Dominance in the tribal segment is particularly gratifying for BJP leaders since tribal areas have been a weakness and critics have cited this as evidence that the party’s social base is not inclusive
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The dictum that generals often fight the last wars can apply not only to politicians but also to commentators explaining the Gujarat results as the success of ‘Hindutva’ politics and communal polarisation. Yet, there is no explanation why such polarisation should hold voters in thrall election after election if commonplace necessities are not met. The unemployment rate is lower than most other states, hovering around the 2 per cent mark. Overall, the state provides employment to people from many other states and the accounts of Gujarat’s progress carried by migrants to their home states was a reason why Modi’s fame spread and the Gujarat model came to be discussed. Importantly, BJP has been able to present a roadmap of continuing prosperity and progress with a pledge to bring business and enterprise dealing with new technology to the state. Modi’s inauguration of Modhera as India’s first solar-powered village, electronic and pharma parks, educational complexes for underprivileged sections and several irrigation projects was part of this commitment. BJP is not shy about its advocacy of Hindu cultural values and promotes a ‘nationalist’ viewpoint at odds with left-influenced scholarship. But it will be naïve to attribute its continued political success solely or even largely to religious mobilisation. Gujarat’s voters need a convincing and credible alternative before they consider switching allegiance while BJP, for its part, strives to meet rising expectations.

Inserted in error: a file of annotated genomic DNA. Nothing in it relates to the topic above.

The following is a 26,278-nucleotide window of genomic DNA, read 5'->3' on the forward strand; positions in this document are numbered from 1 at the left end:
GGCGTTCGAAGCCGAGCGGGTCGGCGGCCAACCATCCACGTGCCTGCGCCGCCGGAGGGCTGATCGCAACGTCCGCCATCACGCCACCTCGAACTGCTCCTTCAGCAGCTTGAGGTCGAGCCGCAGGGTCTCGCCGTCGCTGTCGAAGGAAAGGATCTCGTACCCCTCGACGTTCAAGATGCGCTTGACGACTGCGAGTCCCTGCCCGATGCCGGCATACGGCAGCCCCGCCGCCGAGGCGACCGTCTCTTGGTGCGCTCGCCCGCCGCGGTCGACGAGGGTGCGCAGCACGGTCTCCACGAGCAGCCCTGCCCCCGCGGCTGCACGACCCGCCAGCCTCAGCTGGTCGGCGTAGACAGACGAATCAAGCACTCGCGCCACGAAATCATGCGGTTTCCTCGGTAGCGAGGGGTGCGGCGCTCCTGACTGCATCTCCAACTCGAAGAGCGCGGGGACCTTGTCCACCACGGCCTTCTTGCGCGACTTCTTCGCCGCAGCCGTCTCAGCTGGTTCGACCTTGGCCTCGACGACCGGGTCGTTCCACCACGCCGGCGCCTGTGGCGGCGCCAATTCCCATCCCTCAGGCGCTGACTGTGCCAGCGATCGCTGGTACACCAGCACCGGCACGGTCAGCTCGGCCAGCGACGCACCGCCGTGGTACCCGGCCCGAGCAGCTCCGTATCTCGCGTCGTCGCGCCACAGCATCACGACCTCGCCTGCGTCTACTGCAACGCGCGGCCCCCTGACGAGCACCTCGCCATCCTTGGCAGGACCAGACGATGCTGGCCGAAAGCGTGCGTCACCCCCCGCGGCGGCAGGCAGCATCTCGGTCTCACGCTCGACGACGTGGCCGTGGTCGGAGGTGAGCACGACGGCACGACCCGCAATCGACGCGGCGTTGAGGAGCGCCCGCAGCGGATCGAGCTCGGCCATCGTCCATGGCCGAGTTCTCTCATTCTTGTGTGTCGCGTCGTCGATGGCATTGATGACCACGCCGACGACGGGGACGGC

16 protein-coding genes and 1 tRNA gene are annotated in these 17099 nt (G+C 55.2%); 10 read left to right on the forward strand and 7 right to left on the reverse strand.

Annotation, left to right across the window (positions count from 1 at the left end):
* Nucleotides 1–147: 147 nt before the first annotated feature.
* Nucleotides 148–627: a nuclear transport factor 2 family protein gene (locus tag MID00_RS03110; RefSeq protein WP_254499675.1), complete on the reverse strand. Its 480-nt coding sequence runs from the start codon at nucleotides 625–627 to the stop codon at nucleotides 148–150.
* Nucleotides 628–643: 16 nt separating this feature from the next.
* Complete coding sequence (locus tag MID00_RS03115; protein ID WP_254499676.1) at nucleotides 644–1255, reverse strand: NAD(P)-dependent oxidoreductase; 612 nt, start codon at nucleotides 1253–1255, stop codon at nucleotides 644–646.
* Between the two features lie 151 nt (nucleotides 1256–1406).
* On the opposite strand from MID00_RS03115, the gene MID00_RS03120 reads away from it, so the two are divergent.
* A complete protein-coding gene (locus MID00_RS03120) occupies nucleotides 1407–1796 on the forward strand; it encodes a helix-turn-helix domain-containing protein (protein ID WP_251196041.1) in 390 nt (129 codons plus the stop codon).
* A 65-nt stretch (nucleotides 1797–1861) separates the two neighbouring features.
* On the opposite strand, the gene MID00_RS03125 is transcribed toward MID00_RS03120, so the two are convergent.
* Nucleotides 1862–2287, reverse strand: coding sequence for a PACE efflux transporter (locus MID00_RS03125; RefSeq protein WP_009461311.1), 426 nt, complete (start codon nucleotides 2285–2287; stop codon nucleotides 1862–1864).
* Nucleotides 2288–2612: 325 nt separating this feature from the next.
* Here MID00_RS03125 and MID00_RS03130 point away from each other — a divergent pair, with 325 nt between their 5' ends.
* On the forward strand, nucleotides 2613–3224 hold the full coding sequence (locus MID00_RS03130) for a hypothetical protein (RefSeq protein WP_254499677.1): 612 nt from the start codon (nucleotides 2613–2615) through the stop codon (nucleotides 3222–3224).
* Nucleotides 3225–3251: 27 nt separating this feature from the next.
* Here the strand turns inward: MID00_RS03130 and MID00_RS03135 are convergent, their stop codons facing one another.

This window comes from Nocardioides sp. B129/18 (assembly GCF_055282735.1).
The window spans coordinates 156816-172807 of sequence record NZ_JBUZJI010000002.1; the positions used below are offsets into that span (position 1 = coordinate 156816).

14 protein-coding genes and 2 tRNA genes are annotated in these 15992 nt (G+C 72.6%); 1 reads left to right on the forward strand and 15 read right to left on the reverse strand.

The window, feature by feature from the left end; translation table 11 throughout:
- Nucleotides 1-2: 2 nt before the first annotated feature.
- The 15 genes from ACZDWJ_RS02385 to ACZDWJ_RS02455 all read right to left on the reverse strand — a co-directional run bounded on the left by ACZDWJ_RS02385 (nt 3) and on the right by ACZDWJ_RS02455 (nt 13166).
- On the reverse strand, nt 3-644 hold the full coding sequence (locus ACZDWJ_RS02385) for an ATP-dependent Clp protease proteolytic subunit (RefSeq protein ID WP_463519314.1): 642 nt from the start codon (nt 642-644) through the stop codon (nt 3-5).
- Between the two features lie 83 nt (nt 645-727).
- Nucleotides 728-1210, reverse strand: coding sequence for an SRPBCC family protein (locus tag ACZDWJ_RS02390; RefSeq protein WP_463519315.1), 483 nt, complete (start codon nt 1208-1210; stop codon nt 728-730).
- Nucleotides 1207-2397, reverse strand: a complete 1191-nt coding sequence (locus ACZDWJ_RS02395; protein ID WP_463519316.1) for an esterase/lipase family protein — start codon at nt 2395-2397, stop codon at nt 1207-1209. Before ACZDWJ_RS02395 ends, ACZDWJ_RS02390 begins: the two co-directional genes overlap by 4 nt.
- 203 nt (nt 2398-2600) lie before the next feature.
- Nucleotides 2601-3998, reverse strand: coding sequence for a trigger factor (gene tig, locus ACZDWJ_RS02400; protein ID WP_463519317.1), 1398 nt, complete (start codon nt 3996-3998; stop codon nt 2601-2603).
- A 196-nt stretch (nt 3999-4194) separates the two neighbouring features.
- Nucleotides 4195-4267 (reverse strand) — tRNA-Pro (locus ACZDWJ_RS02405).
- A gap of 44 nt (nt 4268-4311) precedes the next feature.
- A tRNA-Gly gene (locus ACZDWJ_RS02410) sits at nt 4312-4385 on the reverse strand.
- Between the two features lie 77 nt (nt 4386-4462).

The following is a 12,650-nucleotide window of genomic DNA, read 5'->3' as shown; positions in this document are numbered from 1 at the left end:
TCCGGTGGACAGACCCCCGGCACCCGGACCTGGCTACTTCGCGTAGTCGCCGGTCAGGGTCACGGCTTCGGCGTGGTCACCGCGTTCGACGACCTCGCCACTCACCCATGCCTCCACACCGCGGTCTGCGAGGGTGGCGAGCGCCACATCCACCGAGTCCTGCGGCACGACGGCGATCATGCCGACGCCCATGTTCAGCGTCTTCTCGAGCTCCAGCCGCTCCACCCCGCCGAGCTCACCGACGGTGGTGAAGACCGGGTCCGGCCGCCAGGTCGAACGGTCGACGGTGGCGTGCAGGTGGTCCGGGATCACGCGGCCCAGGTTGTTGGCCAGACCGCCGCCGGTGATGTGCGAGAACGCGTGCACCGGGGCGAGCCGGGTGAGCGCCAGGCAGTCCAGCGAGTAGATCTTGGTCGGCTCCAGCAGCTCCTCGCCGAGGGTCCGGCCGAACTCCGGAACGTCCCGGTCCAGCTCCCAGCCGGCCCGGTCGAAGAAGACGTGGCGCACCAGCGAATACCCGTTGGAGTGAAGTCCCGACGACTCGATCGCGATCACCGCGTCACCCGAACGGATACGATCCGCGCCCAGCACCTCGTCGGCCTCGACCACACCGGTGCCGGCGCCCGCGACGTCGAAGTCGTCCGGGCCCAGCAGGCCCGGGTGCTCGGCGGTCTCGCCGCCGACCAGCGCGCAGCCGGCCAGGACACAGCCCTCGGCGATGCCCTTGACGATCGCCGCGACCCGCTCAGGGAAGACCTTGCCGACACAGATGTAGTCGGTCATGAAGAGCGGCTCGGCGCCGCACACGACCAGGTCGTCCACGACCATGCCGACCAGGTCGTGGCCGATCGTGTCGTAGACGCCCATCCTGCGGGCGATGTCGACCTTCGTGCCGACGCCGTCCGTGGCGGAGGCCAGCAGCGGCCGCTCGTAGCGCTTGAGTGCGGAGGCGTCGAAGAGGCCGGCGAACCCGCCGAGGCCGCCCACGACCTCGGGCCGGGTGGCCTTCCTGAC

While Congress’ footprint has shrunk and AAP has failed to impress, BJP has brought about a major generational change in leadership and ensured that displaced seniors did not turn into dissidents. This was no mean achievement given that rebels and unabated factionalism appear to have played a role in BJP’s loss in Himachal Pradesh. Despite decades in office, the party has not plateaued and remains an agile outfit that willingly embraces change. With the manner in which it has fashioned its victory, the state BJP has shown a winning model for innovative units struggling to consolidate electoral gains. The party’s electoral machine in Gujarat displays a relentless intensity that begins planning for the next election almost as soon as the victory drums fall silent.